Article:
Q. I'm asking about where to put a Carbon Monoxide detector. I just bought a house and the detector is on the 2nd floor. Shouldn't it be on the main floor instead, where the fireplace is, or in the basement where the furnace is?
A. I recommend that one have two CO detectors and to put one in the master bedroom because if you are going to succumb to CO poisoning it will most likely happen while you sleep. If the house fills with CO to a toxic level and you are awake you will present symptoms and do something about it such as leave the house to seek help. Health effects from exposure to CO levels of approximately 1 to 70 parts per million of air (ppm) are uncertain, but most people will not experience any symptoms. Some heart patients might experience an increase in chest pain. As CO levels increase and remain above 70 ppm, symptoms may become more noticeable (headache, fatigue, nausea). As CO levels increase above 150 to 200 ppm, disorientation, unconsciousness, and death are possible. Compare that to normal oxygen levels in air at roughly 200,000 ppm-- so it doesn’t take much CO to cause lethal results.
Remember not to install carbon monoxide detectors near fuel-burning appliances such as a stove, gas fireplace or furnace, as they may emit a small amount of carbon monoxide upon start-up. A CO detector should not be placed within fifteen feet of very humid areas such as bathrooms.
When considering where to place a carbon monoxide detector, keep in mind that although carbon monoxide is roughly the same weight as air (carbon monoxide's specific gravity is 0.9657, according to EPA while the specific gravity of air is one), it may be contained in warm air coming from malfunctioning combustion appliances such as home heating equipment. Carbon monoxide will rise along with the warm air.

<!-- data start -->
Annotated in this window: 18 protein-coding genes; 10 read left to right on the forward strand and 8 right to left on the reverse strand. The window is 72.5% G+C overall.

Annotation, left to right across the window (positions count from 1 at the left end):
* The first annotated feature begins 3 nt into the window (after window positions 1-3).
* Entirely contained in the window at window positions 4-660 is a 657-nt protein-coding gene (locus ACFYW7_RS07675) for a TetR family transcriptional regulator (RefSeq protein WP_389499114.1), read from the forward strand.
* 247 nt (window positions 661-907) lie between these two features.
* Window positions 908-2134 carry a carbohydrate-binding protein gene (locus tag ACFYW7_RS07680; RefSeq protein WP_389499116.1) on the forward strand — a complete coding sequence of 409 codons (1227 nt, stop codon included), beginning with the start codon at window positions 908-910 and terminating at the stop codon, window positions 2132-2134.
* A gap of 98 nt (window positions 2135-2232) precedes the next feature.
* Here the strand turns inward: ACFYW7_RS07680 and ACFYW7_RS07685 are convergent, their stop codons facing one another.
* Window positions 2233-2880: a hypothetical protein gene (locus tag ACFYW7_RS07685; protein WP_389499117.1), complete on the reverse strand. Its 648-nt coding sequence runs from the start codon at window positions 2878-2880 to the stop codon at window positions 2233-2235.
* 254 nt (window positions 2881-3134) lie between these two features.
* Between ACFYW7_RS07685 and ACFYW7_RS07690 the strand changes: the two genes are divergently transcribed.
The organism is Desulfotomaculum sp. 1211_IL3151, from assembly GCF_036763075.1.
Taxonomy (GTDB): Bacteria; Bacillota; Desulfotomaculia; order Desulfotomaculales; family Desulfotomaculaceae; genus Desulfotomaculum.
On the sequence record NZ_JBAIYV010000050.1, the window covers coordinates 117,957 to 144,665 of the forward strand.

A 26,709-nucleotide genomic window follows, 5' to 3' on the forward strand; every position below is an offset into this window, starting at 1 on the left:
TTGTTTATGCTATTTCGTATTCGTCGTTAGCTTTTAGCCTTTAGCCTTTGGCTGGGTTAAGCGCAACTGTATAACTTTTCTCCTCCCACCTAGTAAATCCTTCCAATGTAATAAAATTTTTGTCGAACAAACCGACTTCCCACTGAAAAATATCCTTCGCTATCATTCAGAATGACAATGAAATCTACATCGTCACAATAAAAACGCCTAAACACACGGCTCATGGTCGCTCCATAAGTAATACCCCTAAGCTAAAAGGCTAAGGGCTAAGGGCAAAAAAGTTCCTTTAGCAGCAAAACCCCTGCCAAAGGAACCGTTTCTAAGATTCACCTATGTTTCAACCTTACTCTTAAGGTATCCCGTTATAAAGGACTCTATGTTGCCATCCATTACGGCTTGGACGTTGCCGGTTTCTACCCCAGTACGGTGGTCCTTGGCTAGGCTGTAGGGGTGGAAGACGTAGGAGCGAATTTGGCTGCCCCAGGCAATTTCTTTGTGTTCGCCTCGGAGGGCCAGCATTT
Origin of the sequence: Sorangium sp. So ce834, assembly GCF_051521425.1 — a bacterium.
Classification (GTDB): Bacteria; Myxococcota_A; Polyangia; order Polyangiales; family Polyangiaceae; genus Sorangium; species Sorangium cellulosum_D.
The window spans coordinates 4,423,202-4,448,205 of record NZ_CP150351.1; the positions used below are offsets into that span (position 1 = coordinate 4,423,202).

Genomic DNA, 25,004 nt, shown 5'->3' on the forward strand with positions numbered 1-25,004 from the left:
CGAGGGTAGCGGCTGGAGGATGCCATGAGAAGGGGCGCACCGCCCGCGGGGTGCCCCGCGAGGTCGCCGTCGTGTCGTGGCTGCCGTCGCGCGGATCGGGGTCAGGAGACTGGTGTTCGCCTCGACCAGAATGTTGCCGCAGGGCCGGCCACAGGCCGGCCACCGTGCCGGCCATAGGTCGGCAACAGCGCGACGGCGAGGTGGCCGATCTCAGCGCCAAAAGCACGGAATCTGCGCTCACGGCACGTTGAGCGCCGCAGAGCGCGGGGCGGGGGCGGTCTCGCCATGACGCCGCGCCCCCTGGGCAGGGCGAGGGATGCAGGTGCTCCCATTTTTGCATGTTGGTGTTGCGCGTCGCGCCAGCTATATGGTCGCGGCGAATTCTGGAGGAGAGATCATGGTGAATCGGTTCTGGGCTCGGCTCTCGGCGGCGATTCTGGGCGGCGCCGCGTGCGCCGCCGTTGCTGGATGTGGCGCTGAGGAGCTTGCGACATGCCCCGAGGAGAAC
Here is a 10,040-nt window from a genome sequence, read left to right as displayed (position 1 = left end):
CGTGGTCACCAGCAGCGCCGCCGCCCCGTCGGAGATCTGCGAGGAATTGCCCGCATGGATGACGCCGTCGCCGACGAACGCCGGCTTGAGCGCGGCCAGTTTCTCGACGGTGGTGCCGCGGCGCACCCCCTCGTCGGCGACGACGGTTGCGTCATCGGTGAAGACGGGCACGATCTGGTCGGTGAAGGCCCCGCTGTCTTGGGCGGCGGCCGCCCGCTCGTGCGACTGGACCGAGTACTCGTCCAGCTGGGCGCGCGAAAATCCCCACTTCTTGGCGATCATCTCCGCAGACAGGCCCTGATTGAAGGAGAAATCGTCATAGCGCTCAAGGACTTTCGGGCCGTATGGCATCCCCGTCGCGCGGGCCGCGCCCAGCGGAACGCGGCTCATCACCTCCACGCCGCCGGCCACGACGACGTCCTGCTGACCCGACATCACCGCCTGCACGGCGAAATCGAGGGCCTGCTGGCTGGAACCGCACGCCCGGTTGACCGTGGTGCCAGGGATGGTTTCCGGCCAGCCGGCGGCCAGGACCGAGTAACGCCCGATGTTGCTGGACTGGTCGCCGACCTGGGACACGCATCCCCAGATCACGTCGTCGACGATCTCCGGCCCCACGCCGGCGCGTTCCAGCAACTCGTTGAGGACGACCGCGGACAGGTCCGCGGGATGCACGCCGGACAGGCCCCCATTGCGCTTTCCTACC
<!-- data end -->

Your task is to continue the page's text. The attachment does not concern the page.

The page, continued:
Chicago required CO detectors in 1994-- much of the city heats with gas-- and the combination of everyone cooking Thanksgiving dinner and an atmospheric temperature inversion over the city that day caused hundreds of CO detectors to go off, creating havoc with the city emergency response services. UL later changed the CO standard 2034 (1998 revision) with stricter requirements that the detector’s alarm must meet before it can sound. As a result, the possibility of nuisance alarms has decreased.
Q. I live in a typical Cape St. Claire 1968 Split Foyer. The foundation is poured concrete, the front of the home is at grade level, the rear of the house backs into the ground about five feet. Along the back wall of the foundation I have horizontal cracks in the concrete. The cracks are about two feet above ground level and three feet long in two different areas. I can't tell if the cracks go through to the inside of the home since the inside of the walls are finished. These cracks have been here since we moved in seven years ago. I haven't seen a noticeable change in them, not to say they haven't crept a bit each year. Do I need to be concerned about these? If so,what actions should I take?
A.They sound to me like common curing cracks. As concrete cures it shrinks ever so slightly and to a great degree has to do with the volume of water in the original mix. If they haven't noticeably changed size or length in seven years I wouldn't lose any sleep over them. A 1968 poured concrete foundation was either chuted directly from the back of the concrete truck-- also called a transit mixer-- or run up on planks in wheelbarrows and dumped into the forms. In either case the concrete was probably made extra "plastic" by site adding water making the wet concrete flow easier. I'll bet the mix that went into those foundation forms back in the day was pretty sloppy. Such wet concrete is so much more susceptible to drying or curing cracking than stiffer, less plastic, less wet concrete.
Nowadays, the great majority of house foundations are poured concrete and the use of great big boom trucks with concrete pumps that the transit mix trucks dump into make pouring solid concrete foundations fast and so much less labor intensive. The real work is setting up prior to the pour and then stripping the forms the next day or so after the concrete has achieved its initial set. There are specialty crews that travel from site to site doing only solid foundations and they are very good at it. The cure to full working strength is 28 days and continues a long slow cure for the next fifty years plus. I've seen concrete pile caps placed by the Romans under the temple at Bath England that looked as good as the day they were poured over 2,000 years ago! I'd consider caulking those cracks closed to prevent potential insect intrusion. Be neat doing that because a concrete repair always looks like a concrete repair.